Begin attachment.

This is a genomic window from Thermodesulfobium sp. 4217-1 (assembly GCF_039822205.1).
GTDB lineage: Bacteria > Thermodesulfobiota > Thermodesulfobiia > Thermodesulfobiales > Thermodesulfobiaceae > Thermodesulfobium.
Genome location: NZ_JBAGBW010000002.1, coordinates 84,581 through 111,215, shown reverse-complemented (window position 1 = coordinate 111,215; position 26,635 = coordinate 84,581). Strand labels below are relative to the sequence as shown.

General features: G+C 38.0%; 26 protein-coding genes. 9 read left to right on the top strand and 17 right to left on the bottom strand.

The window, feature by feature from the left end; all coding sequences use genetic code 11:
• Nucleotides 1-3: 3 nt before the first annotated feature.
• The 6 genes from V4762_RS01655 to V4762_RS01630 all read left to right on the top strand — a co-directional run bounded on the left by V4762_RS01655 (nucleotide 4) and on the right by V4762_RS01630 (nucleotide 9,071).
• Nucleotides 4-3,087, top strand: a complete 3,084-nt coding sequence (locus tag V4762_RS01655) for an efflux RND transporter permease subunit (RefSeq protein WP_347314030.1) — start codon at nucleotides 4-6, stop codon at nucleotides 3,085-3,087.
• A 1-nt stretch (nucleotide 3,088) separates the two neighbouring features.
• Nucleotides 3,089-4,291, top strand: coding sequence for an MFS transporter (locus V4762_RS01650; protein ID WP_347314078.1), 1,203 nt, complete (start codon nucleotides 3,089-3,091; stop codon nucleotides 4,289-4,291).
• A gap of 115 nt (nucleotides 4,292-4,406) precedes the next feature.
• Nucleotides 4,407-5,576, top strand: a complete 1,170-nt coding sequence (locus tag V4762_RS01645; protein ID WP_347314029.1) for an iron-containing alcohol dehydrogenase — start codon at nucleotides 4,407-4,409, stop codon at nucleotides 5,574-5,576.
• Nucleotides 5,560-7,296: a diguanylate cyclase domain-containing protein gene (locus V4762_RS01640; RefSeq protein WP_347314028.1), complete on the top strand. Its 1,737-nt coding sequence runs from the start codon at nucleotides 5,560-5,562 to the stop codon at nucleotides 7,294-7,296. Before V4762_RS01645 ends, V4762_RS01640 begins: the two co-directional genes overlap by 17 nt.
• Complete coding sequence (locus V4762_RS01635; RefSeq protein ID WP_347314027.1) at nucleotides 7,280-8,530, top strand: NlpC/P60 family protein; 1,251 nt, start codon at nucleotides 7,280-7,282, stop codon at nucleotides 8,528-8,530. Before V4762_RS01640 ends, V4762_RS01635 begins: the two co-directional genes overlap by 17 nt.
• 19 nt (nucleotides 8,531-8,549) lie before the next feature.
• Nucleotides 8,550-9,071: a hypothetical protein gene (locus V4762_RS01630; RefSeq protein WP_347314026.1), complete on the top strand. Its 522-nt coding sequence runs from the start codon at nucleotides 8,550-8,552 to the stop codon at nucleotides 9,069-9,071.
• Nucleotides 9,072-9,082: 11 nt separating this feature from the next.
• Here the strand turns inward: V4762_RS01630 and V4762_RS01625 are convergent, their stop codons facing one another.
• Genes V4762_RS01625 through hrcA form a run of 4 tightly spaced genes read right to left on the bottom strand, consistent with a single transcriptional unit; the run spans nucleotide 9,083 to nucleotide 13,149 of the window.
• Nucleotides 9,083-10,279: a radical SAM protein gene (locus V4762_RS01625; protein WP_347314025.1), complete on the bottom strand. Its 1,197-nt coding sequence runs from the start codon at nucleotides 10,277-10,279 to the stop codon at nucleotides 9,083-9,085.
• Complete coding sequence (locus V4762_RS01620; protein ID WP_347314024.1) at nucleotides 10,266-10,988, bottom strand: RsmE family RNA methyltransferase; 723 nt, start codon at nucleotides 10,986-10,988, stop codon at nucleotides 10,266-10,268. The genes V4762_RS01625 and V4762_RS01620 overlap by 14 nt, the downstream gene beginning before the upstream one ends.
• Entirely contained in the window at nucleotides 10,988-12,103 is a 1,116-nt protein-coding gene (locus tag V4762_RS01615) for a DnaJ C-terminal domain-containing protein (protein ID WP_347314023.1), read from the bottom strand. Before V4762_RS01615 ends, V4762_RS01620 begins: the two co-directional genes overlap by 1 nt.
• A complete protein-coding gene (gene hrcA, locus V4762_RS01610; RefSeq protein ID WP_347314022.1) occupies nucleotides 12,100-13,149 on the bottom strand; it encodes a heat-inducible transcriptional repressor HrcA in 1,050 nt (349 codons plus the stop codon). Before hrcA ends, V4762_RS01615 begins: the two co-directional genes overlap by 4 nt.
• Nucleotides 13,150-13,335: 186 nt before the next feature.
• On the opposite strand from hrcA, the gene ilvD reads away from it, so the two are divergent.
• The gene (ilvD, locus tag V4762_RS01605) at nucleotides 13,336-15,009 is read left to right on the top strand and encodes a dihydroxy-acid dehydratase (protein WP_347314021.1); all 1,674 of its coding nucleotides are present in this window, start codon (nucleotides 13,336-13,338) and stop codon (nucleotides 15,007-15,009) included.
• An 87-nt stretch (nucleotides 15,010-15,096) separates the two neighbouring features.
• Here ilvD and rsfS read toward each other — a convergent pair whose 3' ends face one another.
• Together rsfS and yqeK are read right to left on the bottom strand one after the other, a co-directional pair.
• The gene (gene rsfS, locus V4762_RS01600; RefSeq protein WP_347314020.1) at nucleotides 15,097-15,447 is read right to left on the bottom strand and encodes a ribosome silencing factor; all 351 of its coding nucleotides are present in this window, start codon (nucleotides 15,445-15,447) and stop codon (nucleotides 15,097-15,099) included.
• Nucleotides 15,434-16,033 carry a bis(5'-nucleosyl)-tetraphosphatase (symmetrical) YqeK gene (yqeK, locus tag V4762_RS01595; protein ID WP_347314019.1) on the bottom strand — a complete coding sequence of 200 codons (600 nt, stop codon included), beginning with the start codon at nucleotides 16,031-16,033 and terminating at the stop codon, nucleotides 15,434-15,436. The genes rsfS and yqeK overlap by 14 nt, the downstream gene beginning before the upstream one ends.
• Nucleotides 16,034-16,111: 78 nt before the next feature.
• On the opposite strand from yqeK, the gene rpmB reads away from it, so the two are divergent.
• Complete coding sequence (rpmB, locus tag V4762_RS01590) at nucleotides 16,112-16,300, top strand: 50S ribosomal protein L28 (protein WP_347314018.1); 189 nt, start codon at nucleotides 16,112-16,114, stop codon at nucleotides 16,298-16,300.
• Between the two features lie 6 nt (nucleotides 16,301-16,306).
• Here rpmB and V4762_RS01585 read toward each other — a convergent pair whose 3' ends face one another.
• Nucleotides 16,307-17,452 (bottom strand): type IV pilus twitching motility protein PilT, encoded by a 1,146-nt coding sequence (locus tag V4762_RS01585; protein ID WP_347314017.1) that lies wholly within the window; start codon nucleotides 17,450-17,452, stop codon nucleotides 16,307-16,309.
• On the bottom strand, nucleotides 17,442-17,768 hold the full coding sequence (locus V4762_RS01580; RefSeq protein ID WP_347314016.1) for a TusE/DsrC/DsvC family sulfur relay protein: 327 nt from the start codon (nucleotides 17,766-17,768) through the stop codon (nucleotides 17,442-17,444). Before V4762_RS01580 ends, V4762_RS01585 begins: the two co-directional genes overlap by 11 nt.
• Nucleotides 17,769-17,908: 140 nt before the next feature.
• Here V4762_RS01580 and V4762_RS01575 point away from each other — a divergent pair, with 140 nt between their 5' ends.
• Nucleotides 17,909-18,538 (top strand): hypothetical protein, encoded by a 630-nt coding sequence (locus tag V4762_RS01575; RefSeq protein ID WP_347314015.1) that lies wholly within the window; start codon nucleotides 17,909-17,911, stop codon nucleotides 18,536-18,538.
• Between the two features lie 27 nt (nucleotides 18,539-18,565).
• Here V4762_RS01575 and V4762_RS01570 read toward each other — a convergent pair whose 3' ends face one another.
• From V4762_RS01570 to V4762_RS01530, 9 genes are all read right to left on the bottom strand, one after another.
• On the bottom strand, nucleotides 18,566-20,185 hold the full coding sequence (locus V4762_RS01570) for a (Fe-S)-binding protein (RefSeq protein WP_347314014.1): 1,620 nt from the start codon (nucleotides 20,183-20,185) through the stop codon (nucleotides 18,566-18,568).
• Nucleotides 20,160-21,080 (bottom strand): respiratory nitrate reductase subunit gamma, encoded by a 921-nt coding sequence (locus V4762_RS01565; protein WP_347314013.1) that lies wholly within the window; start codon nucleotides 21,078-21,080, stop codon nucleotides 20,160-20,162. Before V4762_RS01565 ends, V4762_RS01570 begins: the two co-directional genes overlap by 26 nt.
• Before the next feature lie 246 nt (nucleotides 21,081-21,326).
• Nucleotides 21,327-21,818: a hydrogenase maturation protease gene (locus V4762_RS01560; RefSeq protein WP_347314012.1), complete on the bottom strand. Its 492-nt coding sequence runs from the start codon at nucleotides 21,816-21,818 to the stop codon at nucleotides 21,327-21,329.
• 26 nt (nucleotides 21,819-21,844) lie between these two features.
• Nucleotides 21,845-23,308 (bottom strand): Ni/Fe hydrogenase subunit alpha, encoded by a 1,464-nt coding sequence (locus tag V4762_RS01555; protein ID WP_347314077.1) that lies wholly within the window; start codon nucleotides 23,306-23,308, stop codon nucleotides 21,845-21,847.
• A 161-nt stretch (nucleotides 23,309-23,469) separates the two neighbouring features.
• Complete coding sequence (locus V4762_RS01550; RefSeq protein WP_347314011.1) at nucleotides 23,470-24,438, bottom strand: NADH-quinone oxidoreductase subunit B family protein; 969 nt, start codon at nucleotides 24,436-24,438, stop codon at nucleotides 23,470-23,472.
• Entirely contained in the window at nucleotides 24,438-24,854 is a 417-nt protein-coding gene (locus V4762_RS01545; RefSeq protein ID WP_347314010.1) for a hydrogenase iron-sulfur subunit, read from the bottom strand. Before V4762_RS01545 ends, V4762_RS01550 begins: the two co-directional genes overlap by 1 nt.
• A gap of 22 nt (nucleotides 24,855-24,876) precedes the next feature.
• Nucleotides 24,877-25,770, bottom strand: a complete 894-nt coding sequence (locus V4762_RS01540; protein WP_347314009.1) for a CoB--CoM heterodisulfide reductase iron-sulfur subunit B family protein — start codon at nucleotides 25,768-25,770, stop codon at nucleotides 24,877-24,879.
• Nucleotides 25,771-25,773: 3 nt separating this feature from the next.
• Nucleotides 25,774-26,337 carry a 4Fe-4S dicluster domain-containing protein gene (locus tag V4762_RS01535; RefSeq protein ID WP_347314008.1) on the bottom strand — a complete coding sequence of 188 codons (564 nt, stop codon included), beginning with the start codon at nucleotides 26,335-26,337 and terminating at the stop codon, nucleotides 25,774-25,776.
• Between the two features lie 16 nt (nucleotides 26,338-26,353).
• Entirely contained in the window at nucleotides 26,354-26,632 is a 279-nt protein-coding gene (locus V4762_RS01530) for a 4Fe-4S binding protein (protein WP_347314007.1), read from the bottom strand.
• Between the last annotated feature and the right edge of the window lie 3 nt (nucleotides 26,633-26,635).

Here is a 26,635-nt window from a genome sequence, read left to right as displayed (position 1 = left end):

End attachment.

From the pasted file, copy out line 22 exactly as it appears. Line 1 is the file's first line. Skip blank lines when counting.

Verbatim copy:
• Entirely contained in the window at nucleotides 10,988-12,103 is a 1,116-nt protein-coding gene (locus tag V4762_RS01615) for a DnaJ C-terminal domain-containing protein (protein ID WP_347314023.1), read from the bottom strand. Before V4762_RS01615 ends, V4762_RS01620 begins: the two co-directional genes overlap by 1 nt.